Russian government adopts new analgesic ‘road map’

Categories: In The Media.

“Fifteen years ago we visited a girl named Nastya. She was heavily ill but was very courageous. Once she told us what a cosy hospice should be like, everything we did in the following years was to realize her desire,” said archpriest Alexander Tkachenko, St. Petersburg Children’s Hospice general director.

St. Petersburg Children’s Hospice opened in 2010 and was the first organisation in Russia to provide palliative care for children with life-limiting and incurable conditions. The hospice has the feel of a big comfortable house. It has a hydro massage pool, psychotherapeutic rooms and learning facilities where volunteers can work with the children. The children’s hospice has a total of 23 beds and 300 home-based patients in and around St. Petersburg that it cares for. St. Petersburg Children’s Hospice has become one of the most expensive institutions in Russia with an initial investment of about $1.27 million and an annual $1.4 million needed for upkeep and maintenance.

In Russia there are an estimated 200 000 children that are in need of palliative care. Due to the large need many children’s hospitals have opened palliative care departments, although they may not be as extravagant as St. Petersburg they are still providing the necessary care.

The Russian government has adopted a new ‘analgesic road map’ or plan to increase accessibility to drugs and psychotropic substances for medical purposes. This new ‘road map’ hopes to address some of the challenges faced by palliative patients by increasing the accessibility and quality of analgesics, expanding the list of analgesic drugs and simplifying the prescription procedure.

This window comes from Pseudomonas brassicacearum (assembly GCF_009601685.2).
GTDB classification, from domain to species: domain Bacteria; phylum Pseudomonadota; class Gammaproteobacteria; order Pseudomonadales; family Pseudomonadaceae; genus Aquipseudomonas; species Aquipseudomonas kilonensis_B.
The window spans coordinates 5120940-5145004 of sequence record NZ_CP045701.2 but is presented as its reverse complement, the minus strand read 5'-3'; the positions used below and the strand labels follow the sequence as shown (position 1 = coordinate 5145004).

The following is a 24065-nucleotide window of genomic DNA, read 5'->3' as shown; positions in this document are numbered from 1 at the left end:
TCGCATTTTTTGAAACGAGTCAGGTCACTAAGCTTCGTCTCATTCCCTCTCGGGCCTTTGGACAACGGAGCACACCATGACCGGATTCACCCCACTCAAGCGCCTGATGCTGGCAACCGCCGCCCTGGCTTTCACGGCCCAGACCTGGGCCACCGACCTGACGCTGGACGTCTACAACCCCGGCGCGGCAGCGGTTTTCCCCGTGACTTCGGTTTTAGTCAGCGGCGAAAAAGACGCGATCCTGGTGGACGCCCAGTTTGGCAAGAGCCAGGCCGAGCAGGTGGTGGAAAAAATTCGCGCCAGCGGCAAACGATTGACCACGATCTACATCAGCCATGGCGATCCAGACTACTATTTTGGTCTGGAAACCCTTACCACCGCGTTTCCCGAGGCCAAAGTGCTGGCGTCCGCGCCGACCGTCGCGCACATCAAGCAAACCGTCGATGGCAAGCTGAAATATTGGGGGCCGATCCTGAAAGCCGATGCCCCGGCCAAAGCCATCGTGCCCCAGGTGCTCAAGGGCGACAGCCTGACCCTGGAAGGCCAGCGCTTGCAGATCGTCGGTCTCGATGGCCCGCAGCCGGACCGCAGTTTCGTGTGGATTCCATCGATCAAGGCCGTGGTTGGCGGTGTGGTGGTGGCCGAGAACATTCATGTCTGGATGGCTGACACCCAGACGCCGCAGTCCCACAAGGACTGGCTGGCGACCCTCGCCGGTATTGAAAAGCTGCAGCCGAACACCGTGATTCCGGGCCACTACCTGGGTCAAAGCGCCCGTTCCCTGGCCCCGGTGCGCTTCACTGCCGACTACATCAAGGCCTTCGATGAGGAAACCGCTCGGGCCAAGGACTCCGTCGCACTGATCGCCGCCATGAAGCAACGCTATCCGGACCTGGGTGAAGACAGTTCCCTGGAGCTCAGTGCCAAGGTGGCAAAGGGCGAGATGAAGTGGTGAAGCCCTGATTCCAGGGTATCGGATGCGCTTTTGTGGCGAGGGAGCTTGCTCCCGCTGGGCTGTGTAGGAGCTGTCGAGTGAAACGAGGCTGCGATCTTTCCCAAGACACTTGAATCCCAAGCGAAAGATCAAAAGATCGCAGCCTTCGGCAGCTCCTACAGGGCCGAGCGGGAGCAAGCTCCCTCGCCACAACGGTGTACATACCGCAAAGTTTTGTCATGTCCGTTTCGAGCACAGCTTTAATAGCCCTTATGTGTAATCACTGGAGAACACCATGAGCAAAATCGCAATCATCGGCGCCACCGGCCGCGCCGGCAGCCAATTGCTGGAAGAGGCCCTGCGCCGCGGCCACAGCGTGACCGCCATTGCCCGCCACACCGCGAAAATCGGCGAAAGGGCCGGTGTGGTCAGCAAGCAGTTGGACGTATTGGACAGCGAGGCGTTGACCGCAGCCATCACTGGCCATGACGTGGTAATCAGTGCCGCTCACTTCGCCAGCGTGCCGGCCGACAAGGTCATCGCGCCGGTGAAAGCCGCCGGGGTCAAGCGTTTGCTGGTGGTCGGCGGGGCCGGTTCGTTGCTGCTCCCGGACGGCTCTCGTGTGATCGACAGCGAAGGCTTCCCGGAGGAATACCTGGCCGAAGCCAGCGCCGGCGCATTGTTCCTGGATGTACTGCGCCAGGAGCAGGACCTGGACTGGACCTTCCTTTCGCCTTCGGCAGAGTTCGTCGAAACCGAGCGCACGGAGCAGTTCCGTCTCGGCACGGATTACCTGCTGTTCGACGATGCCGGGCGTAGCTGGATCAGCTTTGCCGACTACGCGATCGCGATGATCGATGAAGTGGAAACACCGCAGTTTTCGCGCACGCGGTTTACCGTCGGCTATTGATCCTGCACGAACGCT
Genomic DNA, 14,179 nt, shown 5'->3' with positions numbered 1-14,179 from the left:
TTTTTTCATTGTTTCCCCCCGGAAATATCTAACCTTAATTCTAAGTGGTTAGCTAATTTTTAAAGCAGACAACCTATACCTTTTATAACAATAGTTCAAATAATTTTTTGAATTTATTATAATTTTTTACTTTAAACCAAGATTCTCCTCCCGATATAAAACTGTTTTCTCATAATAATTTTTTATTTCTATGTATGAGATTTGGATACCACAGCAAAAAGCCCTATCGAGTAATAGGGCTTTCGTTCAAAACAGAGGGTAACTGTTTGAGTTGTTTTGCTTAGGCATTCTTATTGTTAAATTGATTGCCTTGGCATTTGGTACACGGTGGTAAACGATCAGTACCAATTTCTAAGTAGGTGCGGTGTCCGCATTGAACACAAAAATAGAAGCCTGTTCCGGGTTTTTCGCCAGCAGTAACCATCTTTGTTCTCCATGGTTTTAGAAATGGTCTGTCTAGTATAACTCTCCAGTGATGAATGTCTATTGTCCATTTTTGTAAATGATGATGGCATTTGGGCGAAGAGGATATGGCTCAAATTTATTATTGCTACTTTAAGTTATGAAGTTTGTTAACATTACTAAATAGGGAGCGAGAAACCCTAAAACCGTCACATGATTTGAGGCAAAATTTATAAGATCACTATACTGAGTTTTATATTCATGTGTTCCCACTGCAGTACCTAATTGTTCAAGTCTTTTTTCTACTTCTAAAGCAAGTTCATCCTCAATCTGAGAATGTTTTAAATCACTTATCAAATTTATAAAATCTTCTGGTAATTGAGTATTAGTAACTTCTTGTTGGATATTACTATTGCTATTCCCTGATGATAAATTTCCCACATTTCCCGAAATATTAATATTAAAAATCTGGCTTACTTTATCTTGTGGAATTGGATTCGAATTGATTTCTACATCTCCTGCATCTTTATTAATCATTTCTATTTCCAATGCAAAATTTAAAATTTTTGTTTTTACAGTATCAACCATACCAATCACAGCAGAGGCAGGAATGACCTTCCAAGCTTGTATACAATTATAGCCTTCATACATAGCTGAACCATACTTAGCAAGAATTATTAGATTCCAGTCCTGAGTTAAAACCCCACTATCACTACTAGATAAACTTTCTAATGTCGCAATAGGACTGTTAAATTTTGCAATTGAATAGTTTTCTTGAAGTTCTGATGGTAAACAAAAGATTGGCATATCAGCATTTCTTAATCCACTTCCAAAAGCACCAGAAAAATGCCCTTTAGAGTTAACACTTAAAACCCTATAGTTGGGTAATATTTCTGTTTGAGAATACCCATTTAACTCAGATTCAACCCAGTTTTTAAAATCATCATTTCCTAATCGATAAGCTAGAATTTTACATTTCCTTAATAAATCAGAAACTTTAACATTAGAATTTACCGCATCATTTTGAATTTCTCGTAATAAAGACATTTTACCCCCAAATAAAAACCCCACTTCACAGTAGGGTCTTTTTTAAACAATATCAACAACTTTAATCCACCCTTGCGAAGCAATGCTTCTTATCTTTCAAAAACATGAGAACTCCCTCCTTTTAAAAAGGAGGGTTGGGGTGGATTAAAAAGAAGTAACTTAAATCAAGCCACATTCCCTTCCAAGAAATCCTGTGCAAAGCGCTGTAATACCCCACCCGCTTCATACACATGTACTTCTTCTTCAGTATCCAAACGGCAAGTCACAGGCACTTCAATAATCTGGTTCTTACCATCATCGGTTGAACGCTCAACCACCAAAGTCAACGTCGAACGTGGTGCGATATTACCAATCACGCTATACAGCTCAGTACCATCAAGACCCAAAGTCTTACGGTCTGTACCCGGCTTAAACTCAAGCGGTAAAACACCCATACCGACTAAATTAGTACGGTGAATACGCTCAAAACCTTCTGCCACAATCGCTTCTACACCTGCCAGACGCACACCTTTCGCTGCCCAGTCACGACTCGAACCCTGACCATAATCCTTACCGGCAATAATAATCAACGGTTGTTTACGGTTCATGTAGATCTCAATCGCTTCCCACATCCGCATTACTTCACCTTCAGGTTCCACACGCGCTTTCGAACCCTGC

Managing pain is key in children’s palliative care, however in Russia, many doctors still fear prescribing opioid analgesics and don’t know how to use these drugs for palliative patients. Nyuta Federmesser, president of the Vera Hospice Charity Foundation said, “Expanding the list of registered analgesic drugs in Russia is an important step but if doctors don’t prescribe them, it will be useless. That is why the ‘road map’ together with increasing the number of accessible analgesic drugs, also mentions the need to train doctors. In the West many painful conditions found in palliative patients are treated with higher dosages of morphine than in Russia. In Russia morphine is prescribed in small dosages or is not prescribed at all. Often parents of dying children are told, ‘why do you want to get him hooked on morphine, he’ll become a drug addict’. The parents listen to the doctor and the child suffers in pain.” Federmesser continued to say, “There are hardly any palliative doctors in Russia, we don’t even have such a professional category. The ‘road map’ indicates that in 2017 the category will appear, which means that educational institutions will start teaching palliative medicine.” To read this full article, click here.

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